On 17 September, the USSR declared all pacts with Poland null and void on the basis that the Polish state had ceased to exist, and took the opportunity to join Germany in the dismemberment and occupation of Poland. The forces of Komkor Filipp I. Golikov’s 6th Army of Komandarm 2a ranga Semyon K. Timoshenko’s Kiev Special Military District crossed the border just to the east of Lwów at the start of a high-speed advance toward the city. Involving Komdiv Fedor Ya. Kostenko’s II Cavalry Corps (two cavalry divisions and one light tank brigade) and the 10th Tank Brigade of Komdiv Konstantin S. Kolganov’s XVII Corps, the Soviet invasion made all the Polish plans to defend the 'Romanian bridgehead' irrelevant, and the Polish commander decided to withdraw all of his units to the close perimeter and thus defend only the city rather than the whole area: this concentration strengthened the Polish defences. On 18 September, the Luftwaffe dropped thousands of leaflets over the city to urge the Poles to surrender, but this blanishment was ignored. The Germans then began a general assault on the city, but was once again repulsed.

The Soviet intervention on 17 September also made necessary some changes in the German plan. Early in the morning of 19 September, the first Soviet armoured units reached the city’s eastern outskirts and the suburb of Łyczaków. After a short fight, the Soviet units were pushed back. However, the arrival of the Soviet forces completed the encirclement of the city overnight and linked with the German forces besieging Lwów from the west.

The Polish defences were composed mainly of field fortifications and barricades constructed by residents under supervision of military engineers. Sikorsky ordered an organised defence of the city’s outer perimeter, where defences were readied in some depth. During the morning of 19 September, the first Soviet envoys arrived and began negotiations with the Polish commanders. Polkovnik Ivanov, the commander of a tank brigade, told Pułkownik Bronisław Rakowski that the Soviets had entered Poland to help it fight the Germans and that the major priority for his units was to enter the city.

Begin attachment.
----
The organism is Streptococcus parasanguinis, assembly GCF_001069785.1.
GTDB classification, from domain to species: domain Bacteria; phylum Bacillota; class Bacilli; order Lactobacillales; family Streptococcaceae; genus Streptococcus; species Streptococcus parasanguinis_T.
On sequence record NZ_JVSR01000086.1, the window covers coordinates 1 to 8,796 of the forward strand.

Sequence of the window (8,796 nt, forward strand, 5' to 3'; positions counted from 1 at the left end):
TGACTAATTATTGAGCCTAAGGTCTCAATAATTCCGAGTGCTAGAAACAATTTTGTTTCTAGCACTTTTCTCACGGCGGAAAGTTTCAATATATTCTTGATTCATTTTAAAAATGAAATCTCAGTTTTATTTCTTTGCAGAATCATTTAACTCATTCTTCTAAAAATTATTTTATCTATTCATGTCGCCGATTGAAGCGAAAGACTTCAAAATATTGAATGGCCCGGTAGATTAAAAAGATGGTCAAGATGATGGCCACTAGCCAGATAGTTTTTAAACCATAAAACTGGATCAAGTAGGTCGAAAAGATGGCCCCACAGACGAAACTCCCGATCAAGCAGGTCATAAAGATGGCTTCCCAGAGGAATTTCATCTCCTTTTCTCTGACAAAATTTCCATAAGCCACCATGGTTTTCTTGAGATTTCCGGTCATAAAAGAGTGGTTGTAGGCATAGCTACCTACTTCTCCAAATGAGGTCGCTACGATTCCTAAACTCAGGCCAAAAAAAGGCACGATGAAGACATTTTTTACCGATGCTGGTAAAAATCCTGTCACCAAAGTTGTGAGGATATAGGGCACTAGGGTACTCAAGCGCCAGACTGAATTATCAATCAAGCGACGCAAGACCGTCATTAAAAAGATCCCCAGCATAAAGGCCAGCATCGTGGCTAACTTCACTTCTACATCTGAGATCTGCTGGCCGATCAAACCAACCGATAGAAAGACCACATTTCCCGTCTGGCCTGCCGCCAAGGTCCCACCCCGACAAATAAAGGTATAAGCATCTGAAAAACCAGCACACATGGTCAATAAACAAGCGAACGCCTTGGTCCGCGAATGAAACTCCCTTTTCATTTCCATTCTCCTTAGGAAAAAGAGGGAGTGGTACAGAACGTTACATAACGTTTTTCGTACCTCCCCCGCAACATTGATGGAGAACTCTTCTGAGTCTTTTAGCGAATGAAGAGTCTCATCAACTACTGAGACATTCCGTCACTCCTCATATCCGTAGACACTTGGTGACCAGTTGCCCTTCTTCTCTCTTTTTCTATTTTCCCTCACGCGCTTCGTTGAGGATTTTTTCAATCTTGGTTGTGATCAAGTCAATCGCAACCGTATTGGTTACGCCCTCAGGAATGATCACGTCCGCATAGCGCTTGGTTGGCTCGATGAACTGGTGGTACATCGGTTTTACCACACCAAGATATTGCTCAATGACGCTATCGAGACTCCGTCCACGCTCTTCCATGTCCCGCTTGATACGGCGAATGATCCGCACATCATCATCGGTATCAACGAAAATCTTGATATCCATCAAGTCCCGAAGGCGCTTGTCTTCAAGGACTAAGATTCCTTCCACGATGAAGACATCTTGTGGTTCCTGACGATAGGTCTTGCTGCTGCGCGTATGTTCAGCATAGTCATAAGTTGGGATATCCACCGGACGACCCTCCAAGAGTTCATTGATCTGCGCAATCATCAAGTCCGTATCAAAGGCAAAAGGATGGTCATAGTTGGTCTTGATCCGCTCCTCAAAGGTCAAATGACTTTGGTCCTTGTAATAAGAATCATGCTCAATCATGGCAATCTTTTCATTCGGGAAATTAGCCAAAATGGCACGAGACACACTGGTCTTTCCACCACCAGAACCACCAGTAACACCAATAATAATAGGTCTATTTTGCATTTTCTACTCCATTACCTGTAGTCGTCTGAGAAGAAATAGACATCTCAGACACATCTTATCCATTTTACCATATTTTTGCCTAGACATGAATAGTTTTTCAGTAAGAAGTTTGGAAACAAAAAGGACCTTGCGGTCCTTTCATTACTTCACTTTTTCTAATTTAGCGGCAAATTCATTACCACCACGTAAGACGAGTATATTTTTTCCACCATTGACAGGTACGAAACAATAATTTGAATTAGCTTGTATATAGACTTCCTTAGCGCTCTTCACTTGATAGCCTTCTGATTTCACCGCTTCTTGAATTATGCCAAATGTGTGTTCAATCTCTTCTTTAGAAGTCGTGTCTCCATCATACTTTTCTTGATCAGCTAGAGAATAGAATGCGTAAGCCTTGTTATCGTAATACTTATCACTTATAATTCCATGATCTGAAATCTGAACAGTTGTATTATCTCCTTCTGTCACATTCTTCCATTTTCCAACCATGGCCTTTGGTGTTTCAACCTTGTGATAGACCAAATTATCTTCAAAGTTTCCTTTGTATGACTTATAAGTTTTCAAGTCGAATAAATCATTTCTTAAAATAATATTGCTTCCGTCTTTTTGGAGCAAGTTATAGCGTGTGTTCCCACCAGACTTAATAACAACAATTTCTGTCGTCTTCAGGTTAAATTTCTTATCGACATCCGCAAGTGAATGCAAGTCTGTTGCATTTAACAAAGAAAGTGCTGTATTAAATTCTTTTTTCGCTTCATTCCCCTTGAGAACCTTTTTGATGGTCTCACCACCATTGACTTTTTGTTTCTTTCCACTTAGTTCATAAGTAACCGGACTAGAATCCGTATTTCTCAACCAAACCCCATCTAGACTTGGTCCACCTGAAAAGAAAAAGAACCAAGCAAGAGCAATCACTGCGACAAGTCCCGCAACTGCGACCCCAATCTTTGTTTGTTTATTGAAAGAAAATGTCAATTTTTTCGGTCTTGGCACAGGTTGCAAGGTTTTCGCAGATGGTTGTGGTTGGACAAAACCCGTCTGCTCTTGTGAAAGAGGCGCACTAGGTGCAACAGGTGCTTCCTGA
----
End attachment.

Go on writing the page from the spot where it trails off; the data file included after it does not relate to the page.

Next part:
On this same day, Schörner also sent an envoy and demanded that the city be surrendered to his troops. When the Polish envoy replied that he had no intention of signing such a document, he was informed that a general assault had been ordered for 21 September and that the city would most certainly be taken. However, Adolf Hitler’s pull-back order of 20 September then instructed von Rundstedt to leave the capture of Lwów to the Soviets. The attack planned for implementation by General Eugen Beyer’s XVIII Corps of Generaloberst Wilhelm List’s 14th Army for 21 September was then cancelled, and the German corps prepared to move back to the west of the line of the Vistula and San rivers. On the following day, Sikorsky decided that the situation of his forces was hopeless:while reserves, human resources and matériel were still plentiful, Sikorsky appreciated that the continued defence of the city would be fruitless and result only in more civilian casualties. He therefore decided to start surrender talks with the Soviets.

During the morning of 22 September, the act of surrender was signed in the suburb of Winniki. The Soviets accepted all of the conditions proposed by Langner. The All Polish other ranks were to leave the city, register themselves with the Soviet authorities and then be allowed to go home. Officers would be allowed to keep their belongings and leave Poland for whichever country would accept them. The Soviet forces then entered the city and the Soviet occupation began. The Soviets broke the terms of surrender shortly after 12.00 when the NKVD began arresting all Polish officers. They were escorted to Tarnopol, whence they were sent to various prison camps in the USSR, mostly to the infamous camp in Starobielsk. Most of the officers, including Sikorsky, were murdered in 1940 in what became known as the Katyn Massacre.